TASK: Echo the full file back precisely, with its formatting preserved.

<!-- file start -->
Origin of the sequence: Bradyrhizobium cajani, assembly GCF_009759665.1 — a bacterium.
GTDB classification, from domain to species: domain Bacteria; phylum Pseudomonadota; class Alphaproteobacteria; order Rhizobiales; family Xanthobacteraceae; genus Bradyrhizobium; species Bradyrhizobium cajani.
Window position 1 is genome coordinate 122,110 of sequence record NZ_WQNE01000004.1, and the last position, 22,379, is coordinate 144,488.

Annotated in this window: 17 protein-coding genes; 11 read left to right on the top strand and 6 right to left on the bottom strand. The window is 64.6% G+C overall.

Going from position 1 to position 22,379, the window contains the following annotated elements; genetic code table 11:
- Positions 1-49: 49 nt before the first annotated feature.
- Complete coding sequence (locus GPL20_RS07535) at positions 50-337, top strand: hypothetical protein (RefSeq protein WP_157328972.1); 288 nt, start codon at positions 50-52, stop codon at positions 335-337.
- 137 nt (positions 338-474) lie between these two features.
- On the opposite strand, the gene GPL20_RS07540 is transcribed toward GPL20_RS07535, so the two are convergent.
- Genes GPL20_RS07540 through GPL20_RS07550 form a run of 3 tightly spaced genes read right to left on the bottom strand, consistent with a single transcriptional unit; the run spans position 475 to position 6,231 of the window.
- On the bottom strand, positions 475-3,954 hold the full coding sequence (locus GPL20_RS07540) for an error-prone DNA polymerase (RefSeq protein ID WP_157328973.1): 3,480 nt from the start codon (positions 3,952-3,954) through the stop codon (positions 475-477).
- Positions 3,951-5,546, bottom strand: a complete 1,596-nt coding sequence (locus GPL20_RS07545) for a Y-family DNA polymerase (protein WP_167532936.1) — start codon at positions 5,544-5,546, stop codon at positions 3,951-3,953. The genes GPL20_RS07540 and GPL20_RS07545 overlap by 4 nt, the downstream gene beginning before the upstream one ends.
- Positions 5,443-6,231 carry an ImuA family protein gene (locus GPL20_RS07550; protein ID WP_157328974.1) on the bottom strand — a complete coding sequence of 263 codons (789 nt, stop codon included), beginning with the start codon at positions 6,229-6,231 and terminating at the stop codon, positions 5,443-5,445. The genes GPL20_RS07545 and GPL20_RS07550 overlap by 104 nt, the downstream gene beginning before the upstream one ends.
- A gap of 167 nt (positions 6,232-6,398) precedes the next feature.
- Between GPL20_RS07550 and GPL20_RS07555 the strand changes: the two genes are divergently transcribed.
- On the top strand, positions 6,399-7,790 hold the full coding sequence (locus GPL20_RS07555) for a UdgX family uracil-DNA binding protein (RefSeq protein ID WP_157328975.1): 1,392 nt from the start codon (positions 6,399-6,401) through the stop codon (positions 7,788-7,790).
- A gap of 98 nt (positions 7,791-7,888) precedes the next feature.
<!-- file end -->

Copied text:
Origin of the sequence: Bradyrhizobium cajani, assembly GCF_009759665.1 — a bacterium.
GTDB classification, from domain to species: domain Bacteria; phylum Pseudomonadota; class Alphaproteobacteria; order Rhizobiales; family Xanthobacteraceae; genus Bradyrhizobium; species Bradyrhizobium cajani.
Window position 1 is genome coordinate 122,110 of sequence record NZ_WQNE01000004.1, and the last position, 22,379, is coordinate 144,488.

Annotated in this window: 17 protein-coding genes; 11 read left to right on the top strand and 6 right to left on the bottom strand. The window is 64.6% G+C overall.

Going from position 1 to position 22,379, the window contains the following annotated elements; genetic code table 11:
- Positions 1-49: 49 nt before the first annotated feature.
- Complete coding sequence (locus GPL20_RS07535) at positions 50-337, top strand: hypothetical protein (RefSeq protein WP_157328972.1); 288 nt, start codon at positions 50-52, stop codon at positions 335-337.
- 137 nt (positions 338-474) lie between these two features.
- On the opposite strand, the gene GPL20_RS07540 is transcribed toward GPL20_RS07535, so the two are convergent.
- Genes GPL20_RS07540 through GPL20_RS07550 form a run of 3 tightly spaced genes read right to left on the bottom strand, consistent with a single transcriptional unit; the run spans position 475 to position 6,231 of the window.
- On the bottom strand, positions 475-3,954 hold the full coding sequence (locus GPL20_RS07540) for an error-prone DNA polymerase (RefSeq protein ID WP_157328973.1): 3,480 nt from the start codon (positions 3,952-3,954) through the stop codon (positions 475-477).
- Positions 3,951-5,546, bottom strand: a complete 1,596-nt coding sequence (locus GPL20_RS07545) for a Y-family DNA polymerase (protein WP_167532936.1) — start codon at positions 5,544-5,546, stop codon at positions 3,951-3,953. The genes GPL20_RS07540 and GPL20_RS07545 overlap by 4 nt, the downstream gene beginning before the upstream one ends.
- Positions 5,443-6,231 carry an ImuA family protein gene (locus GPL20_RS07550; protein ID WP_157328974.1) on the bottom strand — a complete coding sequence of 263 codons (789 nt, stop codon included), beginning with the start codon at positions 6,229-6,231 and terminating at the stop codon, positions 5,443-5,445. The genes GPL20_RS07545 and GPL20_RS07550 overlap by 104 nt, the downstream gene beginning before the upstream one ends.
- A gap of 167 nt (positions 6,232-6,398) precedes the next feature.
- Between GPL20_RS07550 and GPL20_RS07555 the strand changes: the two genes are divergently transcribed.
- On the top strand, positions 6,399-7,790 hold the full coding sequence (locus GPL20_RS07555) for a UdgX family uracil-DNA binding protein (RefSeq protein ID WP_157328975.1): 1,392 nt from the start codon (positions 6,399-6,401) through the stop codon (positions 7,788-7,790).
- A gap of 98 nt (positions 7,791-7,888) precedes the next feature.